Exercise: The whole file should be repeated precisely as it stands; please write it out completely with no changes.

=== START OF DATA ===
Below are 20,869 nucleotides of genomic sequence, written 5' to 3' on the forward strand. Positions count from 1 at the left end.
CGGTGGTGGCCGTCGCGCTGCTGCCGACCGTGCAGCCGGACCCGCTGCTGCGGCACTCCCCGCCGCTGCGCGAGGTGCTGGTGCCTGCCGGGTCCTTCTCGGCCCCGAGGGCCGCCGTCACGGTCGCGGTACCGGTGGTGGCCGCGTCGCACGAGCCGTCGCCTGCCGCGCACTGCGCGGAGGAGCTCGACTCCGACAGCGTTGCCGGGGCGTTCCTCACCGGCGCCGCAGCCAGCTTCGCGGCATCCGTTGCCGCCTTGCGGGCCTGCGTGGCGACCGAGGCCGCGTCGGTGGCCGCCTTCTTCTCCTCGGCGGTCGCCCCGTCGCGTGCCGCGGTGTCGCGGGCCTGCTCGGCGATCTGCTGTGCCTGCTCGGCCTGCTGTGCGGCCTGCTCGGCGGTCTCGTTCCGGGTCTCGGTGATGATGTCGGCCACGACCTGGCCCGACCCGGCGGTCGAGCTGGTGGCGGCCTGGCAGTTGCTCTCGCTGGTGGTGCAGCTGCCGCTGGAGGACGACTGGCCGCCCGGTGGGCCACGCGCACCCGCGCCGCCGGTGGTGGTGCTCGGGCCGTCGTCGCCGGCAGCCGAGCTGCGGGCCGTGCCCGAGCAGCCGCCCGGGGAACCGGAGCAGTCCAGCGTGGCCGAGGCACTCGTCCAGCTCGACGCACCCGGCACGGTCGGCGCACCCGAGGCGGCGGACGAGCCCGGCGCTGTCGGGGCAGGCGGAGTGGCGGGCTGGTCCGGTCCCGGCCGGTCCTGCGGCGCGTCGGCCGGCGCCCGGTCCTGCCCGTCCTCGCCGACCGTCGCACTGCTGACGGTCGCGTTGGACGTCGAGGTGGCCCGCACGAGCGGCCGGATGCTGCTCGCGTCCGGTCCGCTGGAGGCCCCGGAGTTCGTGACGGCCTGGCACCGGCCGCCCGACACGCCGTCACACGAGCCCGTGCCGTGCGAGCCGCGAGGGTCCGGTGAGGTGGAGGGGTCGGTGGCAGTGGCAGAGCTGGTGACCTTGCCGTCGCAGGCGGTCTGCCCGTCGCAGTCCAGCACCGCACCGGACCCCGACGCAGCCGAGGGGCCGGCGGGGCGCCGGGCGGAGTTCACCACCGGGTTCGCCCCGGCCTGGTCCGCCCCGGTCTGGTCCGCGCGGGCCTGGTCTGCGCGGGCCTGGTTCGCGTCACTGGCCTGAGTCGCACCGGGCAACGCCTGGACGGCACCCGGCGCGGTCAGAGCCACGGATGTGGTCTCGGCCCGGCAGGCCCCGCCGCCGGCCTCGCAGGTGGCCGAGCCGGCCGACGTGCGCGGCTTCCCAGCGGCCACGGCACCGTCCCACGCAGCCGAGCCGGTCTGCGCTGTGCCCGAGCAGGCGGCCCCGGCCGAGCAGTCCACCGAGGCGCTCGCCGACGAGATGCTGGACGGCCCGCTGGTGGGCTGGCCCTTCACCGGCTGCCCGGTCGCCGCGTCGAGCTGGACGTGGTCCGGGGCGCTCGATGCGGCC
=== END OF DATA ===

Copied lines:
Below are 20,869 nucleotides of genomic sequence, written 5' to 3' on the forward strand. Positions count from 1 at the left end.
CGGTGGTGGCCGTCGCGCTGCTGCCGACCGTGCAGCCGGACCCGCTGCTGCGGCACTCCCCGCCGCTGCGCGAGGTGCTGGTGCCTGCCGGGTCCTTCTCGGCCCCGAGGGCCGCCGTCACGGTCGCGGTACCGGTGGTGGCCGCGTCGCACGAGCCGTCGCCTGCCGCGCACTGCGCGGAGGAGCTCGACTCCGACAGCGTTGCCGGGGCGTTCCTCACCGGCGCCGCAGCCAGCTTCGCGGCATCCGTTGCCGCCTTGCGGGCCTGCGTGGCGACCGAGGCCGCGTCGGTGGCCGCCTTCTTCTCCTCGGCGGTCGCCCCGTCGCGTGCCGCGGTGTCGCGGGCCTGCTCGGCGATCTGCTGTGCCTGCTCGGCCTGCTGTGCGGCCTGCTCGGCGGTCTCGTTCCGGGTCTCGGTGATGATGTCGGCCACGACCTGGCCCGACCCGGCGGTCGAGCTGGTGGCGGCCTGGCAGTTGCTCTCGCTGGTGGTGCAGCTGCCGCTGGAGGACGACTGGCCGCCCGGTGGGCCACGCGCACCCGCGCCGCCGGTGGTGGTGCTCGGGCCGTCGTCGCCGGCAGCCGAGCTGCGGGCCGTGCCCGAGCAGCCGCCCGGGGAACCGGAGCAGTCCAGCGTGGCCGAGGCACTCGTCCAGCTCGACGCACCCGGCACGGTCGGCGCACCCGAGGCGGCGGACGAGCCCGGCGCTGTCGGGGCAGGCGGAGTGGCGGGCTGGTCCGGTCCCGGCCGGTCCTGCGGCGCGTCGGCCGGCGCCCGGTCCTGCCCGTCCTCGCCGACCGTCGCACTGCTGACGGTCGCGTTGGACGTCGAGGTGGCCCGCACGAGCGGCCGGATGCTGCTCGCGTCCGGTCCGCTGGAGGCCCCGGAGTTCGTGACGGCCTGGCACCGGCCGCCCGACACGCCGTCACACGAGCCCGTGCCGTGCGAGCCGCGAGGGTCCGGTGAGGTGGAGGGGTCGGTGGCAGTGGCAGAGCTGGTGACCTTGCCGTCGCAGGCGGTCTGCCCGTCGCAGTCCAGCACCGCACCGGACCCCGACGCAGCCGAGGGGCCGGCGGGGCGCCGGGCGGAGTTCACCACCGGGTTCGCCCCGGCCTGGTCCGCCCCGGTCTGGTCCGCGCGGGCCTGGTCTGCGCGGGCCTGGTTCGCGTCACTGGCCTGAGTCGCACCGGGCAACGCCTGGACGGCACCCGGCGCGGTCAGAGCCACGGATGTGGTCTCGGCCCGGCAGGCCCCGCCGCCGGCCTCGCAGGTGGCCGAGCCGGCCGACGTGCGCGGCTTCCCAGCGGCCACGGCACCGTCCCACGCAGCCGAGCCGGTCTGCGCTGTGCCCGAGCAGGCGGCCCCGGCCGAGCAGTCCACCGAGGCGCTCGCCGACGAGATGCTGGACGGCCCGCTGGTGGGCTGGCCCTTCACCGGCTGCCCGGTCGCCGCGTCGAGCTGGACGTGGTCCGGGGCGCTCGATGCGGCC